[cairo] pixman: Branch 'master'
sandmann at daimi.au.dk
Mon Mar 3 13:37:12 PST 2008
Carl Worth <cworth at cworth.org> writes:
> On Fri, 29 Feb 2008 15:48:29 -0800 (PST), Søren wrote:
> > + - Moving to 24.8 coordinates. This is tricky because X is still
> > + defined as 16.16 and will be basically forever. It's possible we
> > + could do this by adding extra offset_x/y parameters to the
> > + trapezoid calls. The X server could then just call the API with
> > + (0, 0). Cairo would have to make sure that the delta *within* a
> > + batch of trapezoids does not exceed 16 bit.
> I'm not sure that the offset idea will cut it.
> One of the first justifications that Mozilla gave for wanting to do
> larger-than-16-bit coordinates was for a giant scrollable region that
> greatly exceeds the current pixmap. Obviously they'll draw only items
> that are actually visible on the current region of interest, but one
> of those items can be a full-size background-color rectangle.
> So in that case, there's a single trapezoid with top and bottom
> coordinates that don't fit into the 16-bit limit.
Yes, gigantic trapezoids and batches of trapezoids that span more than
16 bits of coordinate space would have to be broken up.
We could have a helper function within pixman that could do this:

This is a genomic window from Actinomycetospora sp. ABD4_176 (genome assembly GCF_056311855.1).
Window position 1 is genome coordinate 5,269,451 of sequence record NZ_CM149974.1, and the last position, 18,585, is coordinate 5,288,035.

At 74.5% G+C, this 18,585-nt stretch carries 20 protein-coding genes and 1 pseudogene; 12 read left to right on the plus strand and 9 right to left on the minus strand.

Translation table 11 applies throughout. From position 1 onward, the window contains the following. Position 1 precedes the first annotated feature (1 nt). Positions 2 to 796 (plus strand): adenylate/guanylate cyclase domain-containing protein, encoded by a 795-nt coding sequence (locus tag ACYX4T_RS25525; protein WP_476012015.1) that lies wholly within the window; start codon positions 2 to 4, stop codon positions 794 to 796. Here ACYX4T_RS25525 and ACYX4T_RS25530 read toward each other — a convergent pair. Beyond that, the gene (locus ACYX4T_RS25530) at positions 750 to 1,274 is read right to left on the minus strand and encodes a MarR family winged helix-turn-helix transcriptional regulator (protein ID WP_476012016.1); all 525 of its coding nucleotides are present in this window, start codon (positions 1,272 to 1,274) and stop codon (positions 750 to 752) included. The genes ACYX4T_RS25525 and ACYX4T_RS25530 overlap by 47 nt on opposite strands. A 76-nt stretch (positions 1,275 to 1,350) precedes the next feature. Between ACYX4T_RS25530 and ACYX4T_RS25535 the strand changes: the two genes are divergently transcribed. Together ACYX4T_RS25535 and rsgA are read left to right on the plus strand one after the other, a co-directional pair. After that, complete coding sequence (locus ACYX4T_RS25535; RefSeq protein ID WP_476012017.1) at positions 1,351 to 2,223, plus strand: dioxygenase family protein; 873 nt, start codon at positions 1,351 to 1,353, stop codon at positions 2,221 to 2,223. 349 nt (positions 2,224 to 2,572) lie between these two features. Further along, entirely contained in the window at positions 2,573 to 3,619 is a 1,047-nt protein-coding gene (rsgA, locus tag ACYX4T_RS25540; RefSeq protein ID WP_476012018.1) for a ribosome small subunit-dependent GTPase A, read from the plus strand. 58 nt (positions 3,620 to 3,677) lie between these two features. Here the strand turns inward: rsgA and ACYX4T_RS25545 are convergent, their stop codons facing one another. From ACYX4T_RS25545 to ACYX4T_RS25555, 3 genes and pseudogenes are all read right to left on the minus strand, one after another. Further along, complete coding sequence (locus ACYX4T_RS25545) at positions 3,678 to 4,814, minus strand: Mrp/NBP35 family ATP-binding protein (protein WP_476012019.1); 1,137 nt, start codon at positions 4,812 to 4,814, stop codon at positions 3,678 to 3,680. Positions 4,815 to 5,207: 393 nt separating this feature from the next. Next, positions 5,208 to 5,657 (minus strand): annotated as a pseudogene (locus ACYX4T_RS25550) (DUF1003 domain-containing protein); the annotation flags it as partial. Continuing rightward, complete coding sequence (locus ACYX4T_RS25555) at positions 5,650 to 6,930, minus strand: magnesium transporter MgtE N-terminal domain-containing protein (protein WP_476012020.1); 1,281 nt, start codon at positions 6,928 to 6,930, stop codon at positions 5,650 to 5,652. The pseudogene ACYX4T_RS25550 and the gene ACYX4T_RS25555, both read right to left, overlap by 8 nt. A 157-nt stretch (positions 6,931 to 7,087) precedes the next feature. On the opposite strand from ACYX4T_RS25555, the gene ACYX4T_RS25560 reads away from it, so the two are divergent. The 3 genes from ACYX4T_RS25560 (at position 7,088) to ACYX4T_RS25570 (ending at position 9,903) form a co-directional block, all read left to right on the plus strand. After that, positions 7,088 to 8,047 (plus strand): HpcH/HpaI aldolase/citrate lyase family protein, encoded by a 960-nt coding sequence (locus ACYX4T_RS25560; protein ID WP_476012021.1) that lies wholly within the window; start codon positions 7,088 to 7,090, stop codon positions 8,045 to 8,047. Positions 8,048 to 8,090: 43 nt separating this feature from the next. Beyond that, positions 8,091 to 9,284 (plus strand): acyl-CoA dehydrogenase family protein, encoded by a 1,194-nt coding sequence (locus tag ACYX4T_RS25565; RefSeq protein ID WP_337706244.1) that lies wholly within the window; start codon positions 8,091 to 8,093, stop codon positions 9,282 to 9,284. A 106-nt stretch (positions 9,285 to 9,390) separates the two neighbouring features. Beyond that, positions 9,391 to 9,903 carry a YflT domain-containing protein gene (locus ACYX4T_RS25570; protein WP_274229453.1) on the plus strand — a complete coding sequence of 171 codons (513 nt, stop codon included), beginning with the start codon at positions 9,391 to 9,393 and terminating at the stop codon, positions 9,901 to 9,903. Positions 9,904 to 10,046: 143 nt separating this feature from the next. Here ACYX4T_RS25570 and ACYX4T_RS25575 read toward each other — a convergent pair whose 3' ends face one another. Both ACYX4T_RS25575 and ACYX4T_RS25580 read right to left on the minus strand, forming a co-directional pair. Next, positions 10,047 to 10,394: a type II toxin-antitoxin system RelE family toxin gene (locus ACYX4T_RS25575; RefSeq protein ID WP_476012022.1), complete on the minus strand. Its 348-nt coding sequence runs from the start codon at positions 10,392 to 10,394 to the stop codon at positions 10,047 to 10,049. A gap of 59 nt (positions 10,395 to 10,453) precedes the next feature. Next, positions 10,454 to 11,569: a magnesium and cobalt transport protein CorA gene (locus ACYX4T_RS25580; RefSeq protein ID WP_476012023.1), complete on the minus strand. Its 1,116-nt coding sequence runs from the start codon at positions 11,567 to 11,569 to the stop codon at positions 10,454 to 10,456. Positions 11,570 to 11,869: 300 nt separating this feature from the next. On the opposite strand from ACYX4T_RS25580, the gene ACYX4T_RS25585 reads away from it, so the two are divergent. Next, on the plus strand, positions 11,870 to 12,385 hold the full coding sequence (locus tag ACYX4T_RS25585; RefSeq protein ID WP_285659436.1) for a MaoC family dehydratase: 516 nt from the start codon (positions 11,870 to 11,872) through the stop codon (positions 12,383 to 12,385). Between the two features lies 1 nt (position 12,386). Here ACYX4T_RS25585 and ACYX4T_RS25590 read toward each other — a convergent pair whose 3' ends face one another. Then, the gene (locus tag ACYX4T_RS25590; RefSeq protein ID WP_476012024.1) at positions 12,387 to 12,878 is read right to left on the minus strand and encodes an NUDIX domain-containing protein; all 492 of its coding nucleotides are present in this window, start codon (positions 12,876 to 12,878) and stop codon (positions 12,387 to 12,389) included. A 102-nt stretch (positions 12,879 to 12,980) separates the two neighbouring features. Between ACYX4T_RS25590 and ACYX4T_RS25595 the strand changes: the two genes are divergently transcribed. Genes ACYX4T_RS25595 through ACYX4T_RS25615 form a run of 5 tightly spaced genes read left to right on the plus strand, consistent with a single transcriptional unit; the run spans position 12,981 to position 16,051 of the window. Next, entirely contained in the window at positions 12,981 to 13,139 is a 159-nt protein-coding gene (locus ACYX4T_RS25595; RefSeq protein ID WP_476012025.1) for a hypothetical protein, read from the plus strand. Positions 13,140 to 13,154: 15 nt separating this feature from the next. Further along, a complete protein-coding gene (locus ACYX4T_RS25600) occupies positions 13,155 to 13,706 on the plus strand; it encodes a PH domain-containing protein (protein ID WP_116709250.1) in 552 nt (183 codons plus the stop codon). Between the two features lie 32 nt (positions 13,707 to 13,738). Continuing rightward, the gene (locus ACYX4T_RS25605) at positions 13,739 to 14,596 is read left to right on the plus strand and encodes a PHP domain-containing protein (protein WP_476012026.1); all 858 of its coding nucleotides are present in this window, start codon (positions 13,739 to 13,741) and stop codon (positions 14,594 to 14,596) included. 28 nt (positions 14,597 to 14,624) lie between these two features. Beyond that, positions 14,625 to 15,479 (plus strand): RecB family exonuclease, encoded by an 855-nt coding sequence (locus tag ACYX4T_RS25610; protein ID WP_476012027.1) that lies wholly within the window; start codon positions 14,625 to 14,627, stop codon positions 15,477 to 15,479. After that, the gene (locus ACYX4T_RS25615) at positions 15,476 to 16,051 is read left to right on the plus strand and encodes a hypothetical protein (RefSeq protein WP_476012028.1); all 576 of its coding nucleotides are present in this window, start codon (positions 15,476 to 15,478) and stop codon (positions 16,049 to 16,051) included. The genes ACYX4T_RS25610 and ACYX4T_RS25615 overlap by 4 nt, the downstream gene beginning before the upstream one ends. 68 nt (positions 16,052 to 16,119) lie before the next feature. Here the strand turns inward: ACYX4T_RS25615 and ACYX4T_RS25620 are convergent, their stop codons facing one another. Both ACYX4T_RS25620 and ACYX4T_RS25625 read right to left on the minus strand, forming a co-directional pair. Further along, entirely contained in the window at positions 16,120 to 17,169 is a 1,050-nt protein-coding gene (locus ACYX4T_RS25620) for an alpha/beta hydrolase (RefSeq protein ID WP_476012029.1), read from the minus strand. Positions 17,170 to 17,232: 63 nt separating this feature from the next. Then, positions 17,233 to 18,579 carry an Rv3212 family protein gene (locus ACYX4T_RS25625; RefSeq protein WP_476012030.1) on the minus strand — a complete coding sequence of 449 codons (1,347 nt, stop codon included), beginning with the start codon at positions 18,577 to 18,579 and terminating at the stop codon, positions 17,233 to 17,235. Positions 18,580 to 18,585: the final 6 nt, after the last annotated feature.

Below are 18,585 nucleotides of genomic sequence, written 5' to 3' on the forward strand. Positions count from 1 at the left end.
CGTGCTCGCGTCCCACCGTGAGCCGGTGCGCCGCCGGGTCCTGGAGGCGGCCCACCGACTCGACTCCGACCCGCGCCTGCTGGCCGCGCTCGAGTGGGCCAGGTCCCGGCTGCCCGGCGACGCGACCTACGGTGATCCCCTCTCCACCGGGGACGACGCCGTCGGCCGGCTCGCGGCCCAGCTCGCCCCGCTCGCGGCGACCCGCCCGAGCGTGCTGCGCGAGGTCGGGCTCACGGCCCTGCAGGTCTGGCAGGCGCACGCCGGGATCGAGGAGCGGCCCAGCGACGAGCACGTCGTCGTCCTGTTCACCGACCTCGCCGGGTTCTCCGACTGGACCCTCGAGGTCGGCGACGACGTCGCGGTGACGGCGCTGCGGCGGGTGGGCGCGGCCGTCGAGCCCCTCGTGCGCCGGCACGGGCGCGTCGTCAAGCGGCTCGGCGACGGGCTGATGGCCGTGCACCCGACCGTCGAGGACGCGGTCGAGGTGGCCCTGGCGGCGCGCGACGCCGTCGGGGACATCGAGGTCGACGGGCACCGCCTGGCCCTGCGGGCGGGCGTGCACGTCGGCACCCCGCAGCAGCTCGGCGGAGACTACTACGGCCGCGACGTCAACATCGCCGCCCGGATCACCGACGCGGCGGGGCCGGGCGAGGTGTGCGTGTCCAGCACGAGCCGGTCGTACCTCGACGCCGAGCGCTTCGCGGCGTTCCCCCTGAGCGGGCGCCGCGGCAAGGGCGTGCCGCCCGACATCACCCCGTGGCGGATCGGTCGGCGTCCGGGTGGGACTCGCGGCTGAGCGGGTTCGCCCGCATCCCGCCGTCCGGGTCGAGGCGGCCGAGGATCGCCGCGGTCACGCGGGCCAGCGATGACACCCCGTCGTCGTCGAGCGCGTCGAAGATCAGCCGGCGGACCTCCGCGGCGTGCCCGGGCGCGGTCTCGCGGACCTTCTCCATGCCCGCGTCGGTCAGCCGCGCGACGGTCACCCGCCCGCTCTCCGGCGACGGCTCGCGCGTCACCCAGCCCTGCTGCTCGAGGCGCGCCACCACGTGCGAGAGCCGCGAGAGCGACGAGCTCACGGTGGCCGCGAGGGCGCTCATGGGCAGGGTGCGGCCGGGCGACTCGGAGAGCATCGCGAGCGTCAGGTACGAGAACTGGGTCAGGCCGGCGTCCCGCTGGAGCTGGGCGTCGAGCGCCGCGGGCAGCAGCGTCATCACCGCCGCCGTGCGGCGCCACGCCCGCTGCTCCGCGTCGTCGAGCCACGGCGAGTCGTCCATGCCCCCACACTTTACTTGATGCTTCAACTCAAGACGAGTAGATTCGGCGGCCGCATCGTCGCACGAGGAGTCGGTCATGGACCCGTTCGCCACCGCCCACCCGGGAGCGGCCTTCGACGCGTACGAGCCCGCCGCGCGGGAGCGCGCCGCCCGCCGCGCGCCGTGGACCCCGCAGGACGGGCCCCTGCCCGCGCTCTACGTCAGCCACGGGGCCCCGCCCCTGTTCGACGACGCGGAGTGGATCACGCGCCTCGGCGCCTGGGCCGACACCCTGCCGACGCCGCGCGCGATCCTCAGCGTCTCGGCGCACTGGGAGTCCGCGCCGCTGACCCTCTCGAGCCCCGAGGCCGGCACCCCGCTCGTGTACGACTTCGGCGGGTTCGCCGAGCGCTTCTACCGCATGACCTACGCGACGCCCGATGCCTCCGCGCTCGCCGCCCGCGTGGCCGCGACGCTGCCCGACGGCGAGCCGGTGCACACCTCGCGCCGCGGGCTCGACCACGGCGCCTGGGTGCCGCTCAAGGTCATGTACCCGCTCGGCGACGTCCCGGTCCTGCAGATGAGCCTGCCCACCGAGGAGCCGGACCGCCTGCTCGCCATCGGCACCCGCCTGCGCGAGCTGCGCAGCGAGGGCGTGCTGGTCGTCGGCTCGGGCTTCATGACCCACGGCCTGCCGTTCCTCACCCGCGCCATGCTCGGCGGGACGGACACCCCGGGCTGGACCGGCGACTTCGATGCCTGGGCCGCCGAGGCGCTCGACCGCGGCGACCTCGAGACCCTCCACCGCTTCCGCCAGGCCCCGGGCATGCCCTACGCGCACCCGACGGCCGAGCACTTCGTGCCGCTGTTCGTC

pixman_split_traps (const pixman_trap_24_8_t *traps, int n_traps,
void (* callback) (
const pixman_trap_t *traps, int n_traps,
int x_offset, int y_offset));
that would do the splitting.
> Meanwhile, I really don't see why changing pixman will cause any
> problem for the X server. I mean, it's not as if the Render protocol
> guarantees that all trapezoids will be accurately rendered within a
> 16-bit sub-pixel grid, (that doesn't even make sense with only 8 bits
> of alpha per pixel, for example).
The advantage of a scheme like the above is that the X server would
require basically no code changes, just adding "0, 0" in a few
With a move to 24.8, at the very least the 16.16 protocol input would
have to be explicitly converted to 24.8.
Of course, this could also be done by a helper function in pixman; the
main difference is that X has 16.16 input set in stone in a widely
used API, whereas cairo doesn't.
Also, the Render protocol does specify exact pixelation:
Alpha values are generated by point sampling the coverage of a square
surrounding the center of each pixel by the polygon.
In Precise poly mode, the sample points are located in a regular
grid. When alpha depth 'e' is even, the regular grid is 2**(e/2)
+ 1 samples wide and 2**(e/2) -1 samples high. For odd alpha
depth 'o', the sample grid is 2**o - 1 samples wide and 1 sample
high. Note that odd alpha depth usually occurs only at depth 1,
so this misshapen sample grid has no ill effects. The sample grid
is centered within the pixel and then each sample point is rounded
down to a point on the sub-pixel coordinate grid.
The way I read this, rounding to 8 bits would not be correct.
I do know that there are several good reasons to disregard or change
the Render rasterization rules. I also don't know if we actually
implement the above algorithm currently.
The TODO file is a bit misnamed. Generally it does contains things
that need to be done, but the discussion items there are just
discussion, not a fully-formed masterplan. Think of it as a low-tech
wiki with a better user interface.
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